Venture capital firms driving digital transformation. An interview with Philippe Collombel
Reading time: 6 minutes
by Guia Pirotti
SDA Professor of Strategic and Entrepreneurial Management
Digital transformation and technological breakthroughs are pushing for a radical change in the traditional way of doing business. The consequent, growing competition could erode the value and decrease the market share of those large companies that will not be able to implement innovative solutions and keep up with new technological trends. Only a few companies are able to realize the potential of every new finding or have the necessary resources to exploit them. Investing in start-ups is one of the most effective ways to embrace digitization and increasingly involves building partnerships with venture capital firms or incubators and accelerators.
Partech Ventures, a venture capital firm, invests in high growth companies in the digital and information technology fields and recently opened the Partech Shaker, a campus dedicated to start-ups. In this interview, relying on the experience of the managing partner of Partech, Philippe Collombel, we will try to understand how venture capital firms are evolving and may facilitate the digital transformation process inside companies.
Mr. Collombel, what is your professional background?
I am a managing partner at Partech, responsible for the early stage fund. I joined Partech in 2001. I started my career at Accenture where I became partner. Before joining Partech, I was Head of Innovation at Carrefour. I serve on the board of many successful start-ups such as Kantox, Lendix, Lima, Menlook, Milleporte, Qapa, Secret Sales and TVTY.
How does Partech work? Do you see a convergence between VCs and accelerators?
Partech Ventures invests in high growth companies in the digital and information technology fields through three funds: seed, venture and growth capital funds. We are located in Paris, Berlin and the Silicon Valley. We receive hundreds of funds applications every week and we select the best start-ups that have the potential to grow big and expand internationally. We source deals directly through the work of our investment team and we receive deals from our network of portfolio entrepreneurs and corporate and institutional investors. We believe the role of a VC is to provide “smart money”, not just money. This means access to know-how, a network of connections and business development opportunities that are relevant to the entrepreneur and his/her business.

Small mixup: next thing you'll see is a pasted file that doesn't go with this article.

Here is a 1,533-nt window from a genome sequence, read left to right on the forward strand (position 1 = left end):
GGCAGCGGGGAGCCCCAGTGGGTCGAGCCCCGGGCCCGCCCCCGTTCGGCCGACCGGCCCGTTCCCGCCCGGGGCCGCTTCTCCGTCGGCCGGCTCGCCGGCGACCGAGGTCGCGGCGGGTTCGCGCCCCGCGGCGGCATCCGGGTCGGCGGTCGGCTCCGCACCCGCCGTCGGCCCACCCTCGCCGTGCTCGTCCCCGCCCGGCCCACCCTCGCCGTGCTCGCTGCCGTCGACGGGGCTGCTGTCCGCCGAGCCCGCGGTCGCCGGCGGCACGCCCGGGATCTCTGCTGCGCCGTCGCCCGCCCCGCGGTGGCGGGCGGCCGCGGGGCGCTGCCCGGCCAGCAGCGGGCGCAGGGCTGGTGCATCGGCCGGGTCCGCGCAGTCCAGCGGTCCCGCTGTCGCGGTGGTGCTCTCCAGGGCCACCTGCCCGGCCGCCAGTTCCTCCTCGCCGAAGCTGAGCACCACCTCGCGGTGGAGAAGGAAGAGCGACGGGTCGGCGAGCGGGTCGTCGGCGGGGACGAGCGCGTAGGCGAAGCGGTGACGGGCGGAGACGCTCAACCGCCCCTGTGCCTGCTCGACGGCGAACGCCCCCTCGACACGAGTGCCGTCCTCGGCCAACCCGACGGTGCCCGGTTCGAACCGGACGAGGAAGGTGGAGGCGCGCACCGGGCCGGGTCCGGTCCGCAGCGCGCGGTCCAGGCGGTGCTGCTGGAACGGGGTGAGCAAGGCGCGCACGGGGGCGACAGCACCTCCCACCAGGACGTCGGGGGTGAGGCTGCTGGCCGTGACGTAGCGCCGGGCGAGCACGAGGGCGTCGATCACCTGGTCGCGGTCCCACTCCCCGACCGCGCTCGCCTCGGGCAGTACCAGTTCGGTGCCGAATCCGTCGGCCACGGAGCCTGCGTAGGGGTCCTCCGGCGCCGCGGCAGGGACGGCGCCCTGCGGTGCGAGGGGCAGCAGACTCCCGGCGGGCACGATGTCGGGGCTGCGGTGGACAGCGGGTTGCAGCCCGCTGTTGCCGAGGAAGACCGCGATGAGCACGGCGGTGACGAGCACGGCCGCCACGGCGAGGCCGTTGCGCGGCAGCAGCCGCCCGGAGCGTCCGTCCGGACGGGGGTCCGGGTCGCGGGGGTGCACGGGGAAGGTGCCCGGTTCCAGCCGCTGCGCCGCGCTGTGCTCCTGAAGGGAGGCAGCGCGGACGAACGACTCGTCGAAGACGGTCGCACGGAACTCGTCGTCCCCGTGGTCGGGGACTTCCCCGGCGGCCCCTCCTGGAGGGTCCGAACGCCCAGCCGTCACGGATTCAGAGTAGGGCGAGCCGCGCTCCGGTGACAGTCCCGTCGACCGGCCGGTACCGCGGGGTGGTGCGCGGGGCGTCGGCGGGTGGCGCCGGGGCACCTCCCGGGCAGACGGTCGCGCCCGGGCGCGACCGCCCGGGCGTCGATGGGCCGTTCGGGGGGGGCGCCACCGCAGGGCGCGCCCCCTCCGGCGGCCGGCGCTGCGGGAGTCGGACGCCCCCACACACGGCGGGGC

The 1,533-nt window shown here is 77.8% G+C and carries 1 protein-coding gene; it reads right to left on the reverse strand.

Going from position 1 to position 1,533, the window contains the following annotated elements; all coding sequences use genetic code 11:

This is also why in December 2014, we opened the Partech Shaker, a campus dedicated to open innovation for start-ups and corporates. In this space we support the exchange of experiences and cooperation between start-ups and major groups, alongside providing turnkey prime location office space at competitive prices. It is the first time that a venture capital fund has created its own start-up campus and it’s neither an incubator nor an accelerator. We provide start-ups with advice and support on strategy, legal and financial issues and communication. We also involve global partners in the handholding process: they regularly meet the start-ups to understand their projects and potentially work with them. Co-innovation and mutually beneficial exchanges between corporates and start-ups are the main objectives of the Partech Shaker
Which are the main advantages for start-ups?
Partech has the money, the competences, the services and the network.
- The first, of course, is money. Throughout its history, Partech Ventures has completed more than 300 investments, with 70 exits above $100 million and currently has $850 million under management.
- Competences. We have our experienced view of technology backed by a proven track record of disruptive and successful businesses. We are focused on IT and digital economy startups, in particular in e-commerce, Internet of Things, fintech, adtech, cloud computing, and marketplaces and Saas business models.
- We offer services. As mentioned earlier, the Partech Shaker is a fantastic co-working space in the heart of Paris. We reconverted LeFigaro’s former headquarters into state of the art offices. Having office space in Paris is a big issue as it allows young businesses to greet business partners and potential clients in a formal and easy to reach setting.
- We help companies in the internationalization process. Our transatlantic model is part of the reason why we can take European startups to the United States and vice versa. In the ‘90s for example, we were a seed investor in Business Objects and we helped them cross the Atlantic! Business Objects founder Bernard Liautaud is now a partner at Balderton Capital.